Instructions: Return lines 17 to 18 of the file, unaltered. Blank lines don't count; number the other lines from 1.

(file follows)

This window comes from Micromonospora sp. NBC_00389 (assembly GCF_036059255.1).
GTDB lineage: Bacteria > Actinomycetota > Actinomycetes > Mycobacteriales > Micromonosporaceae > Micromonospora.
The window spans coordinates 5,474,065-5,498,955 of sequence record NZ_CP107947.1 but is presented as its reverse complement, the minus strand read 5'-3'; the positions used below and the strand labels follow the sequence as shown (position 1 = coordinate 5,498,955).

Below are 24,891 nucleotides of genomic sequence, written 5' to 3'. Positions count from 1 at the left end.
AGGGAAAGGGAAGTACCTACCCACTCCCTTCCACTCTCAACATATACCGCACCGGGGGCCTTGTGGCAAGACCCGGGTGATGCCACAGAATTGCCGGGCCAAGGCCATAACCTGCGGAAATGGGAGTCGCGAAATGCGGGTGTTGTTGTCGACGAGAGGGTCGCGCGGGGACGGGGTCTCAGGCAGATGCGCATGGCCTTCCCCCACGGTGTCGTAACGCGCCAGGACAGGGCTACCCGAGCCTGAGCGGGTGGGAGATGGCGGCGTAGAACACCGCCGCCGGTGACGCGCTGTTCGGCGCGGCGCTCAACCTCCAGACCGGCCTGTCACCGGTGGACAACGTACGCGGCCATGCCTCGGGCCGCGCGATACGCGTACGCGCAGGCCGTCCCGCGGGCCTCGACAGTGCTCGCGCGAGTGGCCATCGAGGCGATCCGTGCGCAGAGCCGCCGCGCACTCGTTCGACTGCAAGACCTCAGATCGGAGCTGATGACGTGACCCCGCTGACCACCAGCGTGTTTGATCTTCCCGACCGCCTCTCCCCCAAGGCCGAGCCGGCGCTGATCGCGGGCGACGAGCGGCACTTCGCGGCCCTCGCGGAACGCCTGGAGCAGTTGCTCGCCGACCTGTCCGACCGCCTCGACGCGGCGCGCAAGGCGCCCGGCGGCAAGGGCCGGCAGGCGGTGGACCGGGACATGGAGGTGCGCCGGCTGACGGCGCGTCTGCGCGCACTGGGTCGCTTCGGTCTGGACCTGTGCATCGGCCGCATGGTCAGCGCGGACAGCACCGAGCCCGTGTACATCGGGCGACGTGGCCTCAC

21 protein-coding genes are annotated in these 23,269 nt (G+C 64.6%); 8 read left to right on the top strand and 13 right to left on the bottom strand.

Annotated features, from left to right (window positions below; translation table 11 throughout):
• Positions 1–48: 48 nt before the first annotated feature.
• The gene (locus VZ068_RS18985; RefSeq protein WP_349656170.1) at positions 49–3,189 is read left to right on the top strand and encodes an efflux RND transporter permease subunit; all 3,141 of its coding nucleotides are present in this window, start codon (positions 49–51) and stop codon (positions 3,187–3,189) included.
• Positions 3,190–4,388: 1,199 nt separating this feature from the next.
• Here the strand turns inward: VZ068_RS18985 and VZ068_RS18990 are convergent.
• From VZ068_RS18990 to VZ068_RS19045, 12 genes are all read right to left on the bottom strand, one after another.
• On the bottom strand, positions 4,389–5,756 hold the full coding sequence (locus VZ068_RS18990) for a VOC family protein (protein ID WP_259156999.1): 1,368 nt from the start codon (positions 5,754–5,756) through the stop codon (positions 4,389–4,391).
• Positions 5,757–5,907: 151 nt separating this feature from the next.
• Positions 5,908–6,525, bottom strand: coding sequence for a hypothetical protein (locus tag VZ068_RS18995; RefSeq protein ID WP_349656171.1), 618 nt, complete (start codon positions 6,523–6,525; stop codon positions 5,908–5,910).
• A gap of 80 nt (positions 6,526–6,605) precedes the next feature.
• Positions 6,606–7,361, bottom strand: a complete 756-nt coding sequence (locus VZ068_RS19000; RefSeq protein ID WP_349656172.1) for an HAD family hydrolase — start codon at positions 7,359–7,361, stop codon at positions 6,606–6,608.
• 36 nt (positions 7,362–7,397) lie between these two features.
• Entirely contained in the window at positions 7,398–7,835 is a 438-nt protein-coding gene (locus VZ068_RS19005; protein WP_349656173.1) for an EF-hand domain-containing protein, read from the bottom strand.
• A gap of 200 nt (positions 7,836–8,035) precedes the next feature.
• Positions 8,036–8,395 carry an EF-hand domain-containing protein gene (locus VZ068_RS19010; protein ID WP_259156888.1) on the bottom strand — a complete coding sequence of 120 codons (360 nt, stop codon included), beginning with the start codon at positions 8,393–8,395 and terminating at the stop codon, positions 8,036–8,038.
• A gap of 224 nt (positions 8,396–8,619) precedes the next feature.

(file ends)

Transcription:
• Positions 6,606–7,361, bottom strand: a complete 756-nt coding sequence (locus VZ068_RS19000; RefSeq protein ID WP_349656172.1) for an HAD family hydrolase — start codon at positions 7,359–7,361, stop codon at positions 6,606–6,608.
• 36 nt (positions 7,362–7,397) lie between these two features.